Avdiivka and Mariinka: Russians short of shells but continue storming Ukrainian positions
The Russian occupiers felt the disruption in the supply of ammunition when it comes to assaulting Ukrainian positions, but they continue launching powerful aircraft and artillery attacks on the Avdiivka-Mariinka front in Donetsk Oblast.
Oleksii Dmytrashkivskyi, head of the United Press Centre of the Defence Forces of the Tavria front, reported:
"The Russians are trying to attack our positions between Avdiivka and Mariinka. These attempts do not stop. The Russians are constantly getting the taste of their own medicine but do not give up these attempts anyway. It should be mentioned that they have suffered significant losses. If we consider last week's statistics, for instance, or even this week, we can see that the occupiers’ ability to attack has weakened. They do not have the same amount of military equipment and, as they report, they are on a "diet" regarding the shells for assault operations."
Dmytrashkivskyi states that some people remain in the town of Avdiivka despite the announced evacuation (according to the Donetsk Oblast Military Administration, nearly 1800 persons) constraints the actions of the Defence Forces of Ukraine. The locals also keep hiding eight children.
Having no success on the battlefield, the Russians are actively using aircraft and tubed artillery, simply wiping the settlements off the face of the Earth.
Due to allies ' delays, Ukraine lost the most experienced pilots who could train on F-16s.
Ukrainian pilots have said they need Western aircraft to fight the more advanced Russian planes. As they state, unfortunately, Ukraine is losing experienced pilots who could fly F-16s.
Ukrainian Armed Forces Major Vadym Voroshylov told the newspaper that it was becoming increasingly difficult to deter the Russians with outdated Soviet aircraft.
"The Russians change tactics all the time, so the war isn’t stable. They make traps. They will send up a Russian jet alone, tricking the Ukrainian pilot into thinking there is only one jet. Then, two or three more will appear on either side of it, effectively swarming the Ukrainian aircraft," the major said.
As Ukrainian pilots continued to fly Soviet-era MiG-29s, he stressed they could do no more than "hold the battlefield," while it has proved difficult to defeat the Russians who fly the Su-35 modern fighter jets and Su-34 bombers.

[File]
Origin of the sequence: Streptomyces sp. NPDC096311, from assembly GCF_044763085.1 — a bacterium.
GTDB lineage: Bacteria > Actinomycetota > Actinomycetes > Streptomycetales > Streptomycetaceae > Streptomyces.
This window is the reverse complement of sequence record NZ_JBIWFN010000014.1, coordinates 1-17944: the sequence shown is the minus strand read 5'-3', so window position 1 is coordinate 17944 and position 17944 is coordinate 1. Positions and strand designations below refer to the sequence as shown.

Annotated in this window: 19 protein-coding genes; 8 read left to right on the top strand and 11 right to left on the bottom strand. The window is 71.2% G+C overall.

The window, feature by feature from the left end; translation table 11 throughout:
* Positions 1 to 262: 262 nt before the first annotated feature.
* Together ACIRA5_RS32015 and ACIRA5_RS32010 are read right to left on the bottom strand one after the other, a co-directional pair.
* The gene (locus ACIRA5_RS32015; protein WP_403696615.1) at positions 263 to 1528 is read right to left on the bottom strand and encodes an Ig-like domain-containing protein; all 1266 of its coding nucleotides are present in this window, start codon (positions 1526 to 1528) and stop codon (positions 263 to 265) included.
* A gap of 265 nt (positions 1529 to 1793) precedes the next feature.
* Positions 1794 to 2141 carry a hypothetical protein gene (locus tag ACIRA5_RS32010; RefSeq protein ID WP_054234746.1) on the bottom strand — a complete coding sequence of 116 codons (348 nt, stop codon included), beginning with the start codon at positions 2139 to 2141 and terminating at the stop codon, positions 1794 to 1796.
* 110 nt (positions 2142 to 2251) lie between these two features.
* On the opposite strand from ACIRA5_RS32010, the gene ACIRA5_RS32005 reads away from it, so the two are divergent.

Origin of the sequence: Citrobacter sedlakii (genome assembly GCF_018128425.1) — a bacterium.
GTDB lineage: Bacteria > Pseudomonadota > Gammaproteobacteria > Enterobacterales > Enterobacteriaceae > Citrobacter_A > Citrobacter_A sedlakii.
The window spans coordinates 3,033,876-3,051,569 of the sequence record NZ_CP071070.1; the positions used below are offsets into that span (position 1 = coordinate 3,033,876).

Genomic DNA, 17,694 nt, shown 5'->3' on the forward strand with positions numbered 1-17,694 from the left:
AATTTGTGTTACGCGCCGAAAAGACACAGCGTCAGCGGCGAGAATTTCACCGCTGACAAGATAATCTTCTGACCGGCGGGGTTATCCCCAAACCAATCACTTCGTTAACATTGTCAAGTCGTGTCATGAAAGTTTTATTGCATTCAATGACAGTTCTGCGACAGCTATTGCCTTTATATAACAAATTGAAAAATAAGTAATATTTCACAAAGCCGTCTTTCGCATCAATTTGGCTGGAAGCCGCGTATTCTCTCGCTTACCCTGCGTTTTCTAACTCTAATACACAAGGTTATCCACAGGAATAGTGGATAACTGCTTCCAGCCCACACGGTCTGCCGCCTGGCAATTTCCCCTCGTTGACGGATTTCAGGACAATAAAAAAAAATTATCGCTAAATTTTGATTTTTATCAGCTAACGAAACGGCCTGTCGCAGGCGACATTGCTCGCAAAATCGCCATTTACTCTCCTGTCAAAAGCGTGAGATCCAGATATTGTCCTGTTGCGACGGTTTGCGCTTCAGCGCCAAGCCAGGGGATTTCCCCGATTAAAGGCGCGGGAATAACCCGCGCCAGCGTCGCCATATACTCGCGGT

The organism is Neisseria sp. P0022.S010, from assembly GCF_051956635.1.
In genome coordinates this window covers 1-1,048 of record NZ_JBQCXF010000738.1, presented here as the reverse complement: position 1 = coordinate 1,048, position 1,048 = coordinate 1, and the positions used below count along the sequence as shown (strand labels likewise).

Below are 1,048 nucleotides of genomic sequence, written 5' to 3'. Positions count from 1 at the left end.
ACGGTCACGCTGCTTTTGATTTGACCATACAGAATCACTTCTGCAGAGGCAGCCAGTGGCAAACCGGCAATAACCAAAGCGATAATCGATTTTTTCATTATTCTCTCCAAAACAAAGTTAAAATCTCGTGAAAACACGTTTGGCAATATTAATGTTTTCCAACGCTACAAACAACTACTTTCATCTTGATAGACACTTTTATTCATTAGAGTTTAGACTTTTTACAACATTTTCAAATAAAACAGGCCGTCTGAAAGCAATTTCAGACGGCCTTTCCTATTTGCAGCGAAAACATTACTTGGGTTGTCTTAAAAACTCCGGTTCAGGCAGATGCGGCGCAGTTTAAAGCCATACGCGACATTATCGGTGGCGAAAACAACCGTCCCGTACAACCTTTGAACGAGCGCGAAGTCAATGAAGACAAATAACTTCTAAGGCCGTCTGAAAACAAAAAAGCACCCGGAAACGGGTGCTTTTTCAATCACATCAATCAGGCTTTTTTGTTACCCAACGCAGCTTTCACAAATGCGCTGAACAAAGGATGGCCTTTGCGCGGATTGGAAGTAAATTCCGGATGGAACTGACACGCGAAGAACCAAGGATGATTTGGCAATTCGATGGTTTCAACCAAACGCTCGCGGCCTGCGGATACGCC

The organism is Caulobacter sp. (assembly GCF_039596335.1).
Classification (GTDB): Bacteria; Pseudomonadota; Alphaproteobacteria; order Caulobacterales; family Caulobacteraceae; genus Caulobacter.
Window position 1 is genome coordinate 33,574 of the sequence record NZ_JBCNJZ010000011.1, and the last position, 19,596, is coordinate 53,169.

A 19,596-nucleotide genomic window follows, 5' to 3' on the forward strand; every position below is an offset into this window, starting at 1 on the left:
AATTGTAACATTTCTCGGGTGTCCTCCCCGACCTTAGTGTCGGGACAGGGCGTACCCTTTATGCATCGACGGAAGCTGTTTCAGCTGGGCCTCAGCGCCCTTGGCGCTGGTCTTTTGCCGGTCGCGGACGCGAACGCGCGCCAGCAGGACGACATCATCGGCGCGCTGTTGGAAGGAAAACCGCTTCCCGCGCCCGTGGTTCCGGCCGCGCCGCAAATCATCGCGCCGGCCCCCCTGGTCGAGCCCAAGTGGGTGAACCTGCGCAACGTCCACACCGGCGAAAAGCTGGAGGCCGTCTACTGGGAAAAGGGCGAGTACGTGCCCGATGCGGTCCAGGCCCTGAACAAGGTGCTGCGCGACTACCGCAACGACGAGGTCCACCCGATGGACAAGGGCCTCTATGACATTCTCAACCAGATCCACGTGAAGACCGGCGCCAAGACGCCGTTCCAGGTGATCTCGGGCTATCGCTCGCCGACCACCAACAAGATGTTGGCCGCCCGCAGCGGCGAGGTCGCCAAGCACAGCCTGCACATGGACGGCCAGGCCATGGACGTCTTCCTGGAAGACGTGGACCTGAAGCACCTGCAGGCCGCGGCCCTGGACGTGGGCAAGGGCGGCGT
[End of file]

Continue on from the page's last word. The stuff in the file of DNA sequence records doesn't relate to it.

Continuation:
"Right now, we can only hold the enemy, but with F-16s, we could control the airfield, the seas, and the ground to protect infantry. We need more modern aircraft to be better than the enemy," he said.
In February, the UK government stated that training Ukrainian pilots on British aircraft could take three years, the Telegraph writes.
However, the Telegraph notes that this time frame is something Major Voroshylov and his colleague Colonel Volodymyr Lohachov, chief of the Ukrainian Air Force Command aviation department, dispute.
"Less than six months are required to train on such a jet," Colonel Lohachov said.
He states that while Ukraine is waiting for Western aircraft, it is losing its most experienced pilots.
"As long as we continue to wait, we will lose more pilots. We had a list of the most advanced pilots who could be trained on F-16s, and unfortunately, some of them have already been killed in action," Lohachov said.
According to Lohachov, "to be effective in the air, jets should have modern radars and air-to-air missiles".
"The radars on Russian jets are about four times better than what we have, and they can see much further. The Russian missiles are also significantly more capable than our Soviet ones. It is getting more dangerous. Sometimes we can’t even see that the Russians have launched missiles, which is very dangerous for pilots," he said.
He explained how Russia could attack from a distance of 200 km from the contact line, while Ukrainian aircraft have to fly much closer to the Russians to attack them.
The pilots’ message is stark: "Getting F-16s would help us survive and keep more people alive".
"If we want to strike Russian jets, we have to get much closer to the front line and fly at a low distance, which is very dangerous," Major Voroshylov said.
"The Russians have 40 air bases and over 700 aircraft and helicopters altogether, and they are more modern than our jets. We are working on getting Western jets because what we currently have is not enough to be effective on the battlefield," he said.